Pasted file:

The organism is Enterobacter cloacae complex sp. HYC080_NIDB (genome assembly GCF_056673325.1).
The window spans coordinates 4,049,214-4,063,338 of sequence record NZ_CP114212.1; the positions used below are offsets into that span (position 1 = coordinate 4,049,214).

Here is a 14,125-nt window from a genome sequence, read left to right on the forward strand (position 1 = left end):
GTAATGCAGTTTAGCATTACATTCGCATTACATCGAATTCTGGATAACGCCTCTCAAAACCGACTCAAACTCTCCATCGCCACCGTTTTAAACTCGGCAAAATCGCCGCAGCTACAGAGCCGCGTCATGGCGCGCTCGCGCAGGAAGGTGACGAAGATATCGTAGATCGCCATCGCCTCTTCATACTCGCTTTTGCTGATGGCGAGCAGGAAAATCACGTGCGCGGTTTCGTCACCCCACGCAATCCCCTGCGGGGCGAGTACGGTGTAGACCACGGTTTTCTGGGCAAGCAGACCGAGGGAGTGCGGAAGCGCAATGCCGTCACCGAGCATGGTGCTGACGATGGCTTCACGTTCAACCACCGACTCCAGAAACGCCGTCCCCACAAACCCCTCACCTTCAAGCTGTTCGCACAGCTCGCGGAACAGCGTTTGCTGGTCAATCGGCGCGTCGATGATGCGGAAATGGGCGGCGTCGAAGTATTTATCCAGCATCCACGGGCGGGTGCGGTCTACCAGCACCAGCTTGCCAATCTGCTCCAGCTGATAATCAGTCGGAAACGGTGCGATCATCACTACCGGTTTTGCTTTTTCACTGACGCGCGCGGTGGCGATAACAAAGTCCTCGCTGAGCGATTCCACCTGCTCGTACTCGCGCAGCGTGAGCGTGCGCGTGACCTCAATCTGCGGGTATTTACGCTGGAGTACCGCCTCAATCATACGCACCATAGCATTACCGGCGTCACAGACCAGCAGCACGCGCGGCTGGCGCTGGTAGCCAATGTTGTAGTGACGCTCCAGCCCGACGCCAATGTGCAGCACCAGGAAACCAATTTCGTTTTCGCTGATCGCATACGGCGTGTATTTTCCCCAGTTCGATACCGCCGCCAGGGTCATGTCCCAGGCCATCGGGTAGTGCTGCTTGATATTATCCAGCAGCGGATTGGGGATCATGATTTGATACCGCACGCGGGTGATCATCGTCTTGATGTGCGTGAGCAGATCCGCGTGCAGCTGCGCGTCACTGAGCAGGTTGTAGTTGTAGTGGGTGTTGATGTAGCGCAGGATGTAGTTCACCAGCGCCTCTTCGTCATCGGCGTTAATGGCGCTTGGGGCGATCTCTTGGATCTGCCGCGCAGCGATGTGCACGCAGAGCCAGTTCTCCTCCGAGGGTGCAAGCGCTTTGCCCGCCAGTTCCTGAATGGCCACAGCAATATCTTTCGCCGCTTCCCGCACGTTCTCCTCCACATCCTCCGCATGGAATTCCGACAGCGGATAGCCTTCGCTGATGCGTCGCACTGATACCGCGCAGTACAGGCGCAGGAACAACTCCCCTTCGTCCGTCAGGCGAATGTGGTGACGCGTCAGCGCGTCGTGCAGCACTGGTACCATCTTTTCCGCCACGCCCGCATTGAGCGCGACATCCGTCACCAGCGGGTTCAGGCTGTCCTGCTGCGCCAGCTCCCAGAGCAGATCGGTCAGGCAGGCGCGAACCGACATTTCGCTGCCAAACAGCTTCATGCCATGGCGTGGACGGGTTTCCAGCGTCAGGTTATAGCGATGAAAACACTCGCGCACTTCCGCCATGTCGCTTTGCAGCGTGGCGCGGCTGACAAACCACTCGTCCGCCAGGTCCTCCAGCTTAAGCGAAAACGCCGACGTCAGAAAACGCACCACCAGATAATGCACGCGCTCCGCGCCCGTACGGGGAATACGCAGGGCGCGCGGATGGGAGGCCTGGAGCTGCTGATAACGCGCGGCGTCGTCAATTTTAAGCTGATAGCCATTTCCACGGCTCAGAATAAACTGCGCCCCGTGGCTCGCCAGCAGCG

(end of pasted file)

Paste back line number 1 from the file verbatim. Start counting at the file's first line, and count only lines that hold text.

The organism is Enterobacter cloacae complex sp. HYC080_NIDB (genome assembly GCF_056673325.1).